Log in Register

Follow Nigella on: Facebook Twitter Vimeo Pinterest

Kitchen Queries

Welcome to Kitchen Queries, where the nigella.com team will answer your cooking or food related questions.  We’d love you to submit some of your recipe problems, dilemmas or queries for us to get our teeth into!

Submit your query

Please note, we are only able to answer questions selected for publication and aren't able to enter into personal correspondence.

Latest Queries

  • Coffee And Walnut Layer Cake

    My cake Coffee And Walnut Cake did not rise evenly and when I let it cool, it slumps down. I wonder if substituting bicarbonate soda with 2 tsp of baking powder caused this? I could not find bicarbonate soda at the supermarkets near where I live. Also I did not have 2 sandwich tins at hand so I just put the mixture into a single silicone cake mould and I baked it for 25 minutes - is this alright? What would you recommend I do? I'm just a beginner in baking. Thank you!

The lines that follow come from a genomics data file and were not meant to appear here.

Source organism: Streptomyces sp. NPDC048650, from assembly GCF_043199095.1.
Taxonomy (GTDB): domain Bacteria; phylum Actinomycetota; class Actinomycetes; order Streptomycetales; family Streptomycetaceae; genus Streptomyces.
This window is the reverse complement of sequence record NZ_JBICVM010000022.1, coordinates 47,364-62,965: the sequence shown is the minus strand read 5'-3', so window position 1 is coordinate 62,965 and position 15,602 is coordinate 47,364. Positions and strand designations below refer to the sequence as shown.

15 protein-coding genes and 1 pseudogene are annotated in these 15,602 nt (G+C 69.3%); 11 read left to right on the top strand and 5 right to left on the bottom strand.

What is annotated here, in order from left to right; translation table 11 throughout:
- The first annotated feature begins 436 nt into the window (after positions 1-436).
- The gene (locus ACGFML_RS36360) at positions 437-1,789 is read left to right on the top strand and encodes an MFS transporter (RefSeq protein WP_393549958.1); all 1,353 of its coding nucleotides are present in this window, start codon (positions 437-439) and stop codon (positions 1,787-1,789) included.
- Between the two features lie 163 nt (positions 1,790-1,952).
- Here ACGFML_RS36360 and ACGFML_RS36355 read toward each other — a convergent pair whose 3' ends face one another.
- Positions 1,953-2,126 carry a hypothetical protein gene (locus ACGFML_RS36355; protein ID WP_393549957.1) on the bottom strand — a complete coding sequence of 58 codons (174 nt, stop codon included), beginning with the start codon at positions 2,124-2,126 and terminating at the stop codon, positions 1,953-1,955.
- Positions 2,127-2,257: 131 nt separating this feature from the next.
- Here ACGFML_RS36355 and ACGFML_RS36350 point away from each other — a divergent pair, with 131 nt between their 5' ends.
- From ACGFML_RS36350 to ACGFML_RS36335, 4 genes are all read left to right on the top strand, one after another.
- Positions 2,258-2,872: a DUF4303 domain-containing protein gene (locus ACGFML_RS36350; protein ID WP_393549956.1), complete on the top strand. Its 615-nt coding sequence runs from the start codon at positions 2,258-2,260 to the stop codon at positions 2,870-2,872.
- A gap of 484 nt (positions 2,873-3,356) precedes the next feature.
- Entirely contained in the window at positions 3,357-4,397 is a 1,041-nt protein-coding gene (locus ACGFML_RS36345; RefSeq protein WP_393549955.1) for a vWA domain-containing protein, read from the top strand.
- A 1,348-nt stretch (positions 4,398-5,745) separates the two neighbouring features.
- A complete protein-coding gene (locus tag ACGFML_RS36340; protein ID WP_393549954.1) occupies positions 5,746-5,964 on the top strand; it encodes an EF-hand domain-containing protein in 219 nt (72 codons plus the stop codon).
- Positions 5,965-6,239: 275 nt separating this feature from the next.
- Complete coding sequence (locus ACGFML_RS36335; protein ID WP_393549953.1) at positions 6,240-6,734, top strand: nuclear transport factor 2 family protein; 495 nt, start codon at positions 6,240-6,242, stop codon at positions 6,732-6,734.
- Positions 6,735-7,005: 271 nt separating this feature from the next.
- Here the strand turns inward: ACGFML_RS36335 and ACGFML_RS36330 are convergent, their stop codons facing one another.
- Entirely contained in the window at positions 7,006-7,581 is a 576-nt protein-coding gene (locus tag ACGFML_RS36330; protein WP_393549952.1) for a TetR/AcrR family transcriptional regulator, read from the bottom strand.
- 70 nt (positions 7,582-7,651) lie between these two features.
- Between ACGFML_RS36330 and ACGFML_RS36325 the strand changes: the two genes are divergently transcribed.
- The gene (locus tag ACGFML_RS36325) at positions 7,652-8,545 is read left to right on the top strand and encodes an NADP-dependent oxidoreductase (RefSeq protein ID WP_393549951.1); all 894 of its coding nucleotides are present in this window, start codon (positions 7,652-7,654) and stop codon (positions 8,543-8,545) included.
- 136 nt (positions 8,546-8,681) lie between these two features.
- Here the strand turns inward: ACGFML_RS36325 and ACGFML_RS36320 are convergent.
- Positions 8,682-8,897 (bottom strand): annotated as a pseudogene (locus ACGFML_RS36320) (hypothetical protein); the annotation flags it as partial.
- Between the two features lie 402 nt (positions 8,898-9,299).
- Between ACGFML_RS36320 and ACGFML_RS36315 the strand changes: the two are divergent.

From the nigella team:

    Nigella's Coffee And Walnut Layer Cake (from Kitchen and on the Nigella website) uses a combination of baking powder and bicarbonate of soda (baking soda). The bicarbonate of soda gives the cake slightly extra "lift" to offset the ground nuts in the mixture (which could give a slightly denser texture). If you have substituted the 1/2 teaspoon bicarbonate of soda with 2 teaspoons of baking powder then there will be far too much raising agent and the cake will rise up a lot in baking but then collapse on cooling. 

    If you have also used one large cake mould rather than two sandwich tins (cake pans) then the baking time is also likely to be too short at 25 minutes, so the other possible cause of the cake sinking is that it was not cooked properly in the centre. If you are new to baking and would like to do more then it is worth buying a pair of 20cm (8-inch) round tins as these are used in many cake recipes. Loose-bottomed tins are popular in the UK while solid-bottomed tins are more poular in the US. Either type is good for this recipe and for most layer cake recipes. You can get this type of tin in many supermarkets, as well as cake decorating stores. 

Need some help in the kitchen?

Ask Nigella

Submit your query

Remember you can use the search bar to delve through our Kitchen Queries archives.